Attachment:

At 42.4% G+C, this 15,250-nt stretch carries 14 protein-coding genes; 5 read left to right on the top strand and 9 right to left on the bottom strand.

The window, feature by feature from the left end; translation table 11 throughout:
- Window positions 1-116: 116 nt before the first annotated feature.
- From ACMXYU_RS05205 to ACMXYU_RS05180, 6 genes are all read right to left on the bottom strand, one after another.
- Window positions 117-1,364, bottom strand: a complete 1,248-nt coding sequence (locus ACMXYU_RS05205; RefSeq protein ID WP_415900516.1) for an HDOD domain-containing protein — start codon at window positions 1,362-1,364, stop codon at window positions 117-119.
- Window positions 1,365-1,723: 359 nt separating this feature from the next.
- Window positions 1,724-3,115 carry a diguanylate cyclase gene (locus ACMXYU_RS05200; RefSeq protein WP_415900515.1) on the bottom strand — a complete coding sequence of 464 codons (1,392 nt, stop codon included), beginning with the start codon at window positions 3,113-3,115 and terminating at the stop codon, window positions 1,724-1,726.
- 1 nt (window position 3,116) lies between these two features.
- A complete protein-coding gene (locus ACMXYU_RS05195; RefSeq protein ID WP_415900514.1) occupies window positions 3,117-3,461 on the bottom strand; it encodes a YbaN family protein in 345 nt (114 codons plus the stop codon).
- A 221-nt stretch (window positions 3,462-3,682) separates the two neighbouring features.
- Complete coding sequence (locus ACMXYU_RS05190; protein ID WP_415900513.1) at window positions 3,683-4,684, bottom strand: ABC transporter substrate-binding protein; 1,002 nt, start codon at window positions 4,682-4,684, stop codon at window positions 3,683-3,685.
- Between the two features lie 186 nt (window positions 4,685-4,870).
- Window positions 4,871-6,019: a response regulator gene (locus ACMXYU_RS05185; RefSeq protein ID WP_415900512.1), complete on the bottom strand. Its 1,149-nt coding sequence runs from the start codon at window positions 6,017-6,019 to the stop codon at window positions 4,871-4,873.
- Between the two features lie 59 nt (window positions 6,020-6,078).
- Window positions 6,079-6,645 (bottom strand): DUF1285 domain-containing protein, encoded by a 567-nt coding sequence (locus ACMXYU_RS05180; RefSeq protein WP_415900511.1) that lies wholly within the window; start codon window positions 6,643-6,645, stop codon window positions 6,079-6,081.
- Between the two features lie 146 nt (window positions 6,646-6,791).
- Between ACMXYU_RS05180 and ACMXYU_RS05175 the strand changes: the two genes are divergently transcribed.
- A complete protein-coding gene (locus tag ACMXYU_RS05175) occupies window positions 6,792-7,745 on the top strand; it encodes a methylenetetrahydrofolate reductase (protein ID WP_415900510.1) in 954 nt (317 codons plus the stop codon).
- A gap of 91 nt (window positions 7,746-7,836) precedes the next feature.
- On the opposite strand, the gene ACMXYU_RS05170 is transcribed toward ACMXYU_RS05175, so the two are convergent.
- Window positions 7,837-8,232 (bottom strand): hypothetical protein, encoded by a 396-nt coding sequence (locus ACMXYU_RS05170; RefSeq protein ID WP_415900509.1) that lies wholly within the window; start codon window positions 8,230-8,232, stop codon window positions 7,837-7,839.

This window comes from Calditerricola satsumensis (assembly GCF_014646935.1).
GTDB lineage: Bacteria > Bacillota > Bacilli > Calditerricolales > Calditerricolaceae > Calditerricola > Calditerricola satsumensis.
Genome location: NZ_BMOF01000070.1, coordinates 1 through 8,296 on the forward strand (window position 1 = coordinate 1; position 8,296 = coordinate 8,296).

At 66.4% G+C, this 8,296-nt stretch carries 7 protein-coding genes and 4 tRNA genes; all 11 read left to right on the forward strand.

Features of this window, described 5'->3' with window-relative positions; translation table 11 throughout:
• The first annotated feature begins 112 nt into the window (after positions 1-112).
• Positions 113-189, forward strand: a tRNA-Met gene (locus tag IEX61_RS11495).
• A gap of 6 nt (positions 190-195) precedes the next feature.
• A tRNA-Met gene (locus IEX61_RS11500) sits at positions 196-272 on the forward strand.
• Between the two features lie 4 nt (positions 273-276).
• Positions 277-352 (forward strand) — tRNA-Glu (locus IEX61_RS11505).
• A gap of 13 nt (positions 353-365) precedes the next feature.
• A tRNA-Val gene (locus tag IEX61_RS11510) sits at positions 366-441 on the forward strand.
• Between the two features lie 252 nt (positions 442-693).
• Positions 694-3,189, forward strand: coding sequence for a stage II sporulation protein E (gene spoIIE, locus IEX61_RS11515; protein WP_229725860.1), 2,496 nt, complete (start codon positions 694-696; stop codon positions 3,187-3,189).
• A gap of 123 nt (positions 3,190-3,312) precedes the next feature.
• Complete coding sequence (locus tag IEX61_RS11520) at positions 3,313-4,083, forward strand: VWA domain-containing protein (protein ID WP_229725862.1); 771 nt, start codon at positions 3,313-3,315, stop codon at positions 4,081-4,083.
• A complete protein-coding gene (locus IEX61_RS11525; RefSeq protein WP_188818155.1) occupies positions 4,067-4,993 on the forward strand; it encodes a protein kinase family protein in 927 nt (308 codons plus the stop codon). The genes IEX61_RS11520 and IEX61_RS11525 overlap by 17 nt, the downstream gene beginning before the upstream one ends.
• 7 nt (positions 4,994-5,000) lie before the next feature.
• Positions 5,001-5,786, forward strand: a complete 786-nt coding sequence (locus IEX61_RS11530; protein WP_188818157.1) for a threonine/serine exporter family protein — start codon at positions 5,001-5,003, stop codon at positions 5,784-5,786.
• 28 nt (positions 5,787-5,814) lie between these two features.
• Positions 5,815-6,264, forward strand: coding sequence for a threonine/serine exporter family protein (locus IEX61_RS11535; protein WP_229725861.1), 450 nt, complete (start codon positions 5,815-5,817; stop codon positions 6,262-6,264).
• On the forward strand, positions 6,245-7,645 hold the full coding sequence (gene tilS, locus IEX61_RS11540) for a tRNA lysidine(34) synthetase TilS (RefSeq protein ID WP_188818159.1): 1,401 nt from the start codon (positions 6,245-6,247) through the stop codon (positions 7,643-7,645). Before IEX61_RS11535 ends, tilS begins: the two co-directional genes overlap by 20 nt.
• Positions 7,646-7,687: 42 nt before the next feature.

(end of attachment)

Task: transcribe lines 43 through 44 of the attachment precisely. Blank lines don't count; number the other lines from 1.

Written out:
• Positions 5,815-6,264, forward strand: coding sequence for a threonine/serine exporter family protein (locus IEX61_RS11535; protein WP_229725861.1), 450 nt, complete (start codon positions 5,815-5,817; stop codon positions 6,262-6,264).
• On the forward strand, positions 6,245-7,645 hold the full coding sequence (gene tilS, locus IEX61_RS11540) for a tRNA lysidine(34) synthetase TilS (RefSeq protein ID WP_188818159.1): 1,401 nt from the start codon (positions 6,245-6,247) through the stop codon (positions 7,643-7,645). Before IEX61_RS11535 ends, tilS begins: the two co-directional genes overlap by 20 nt.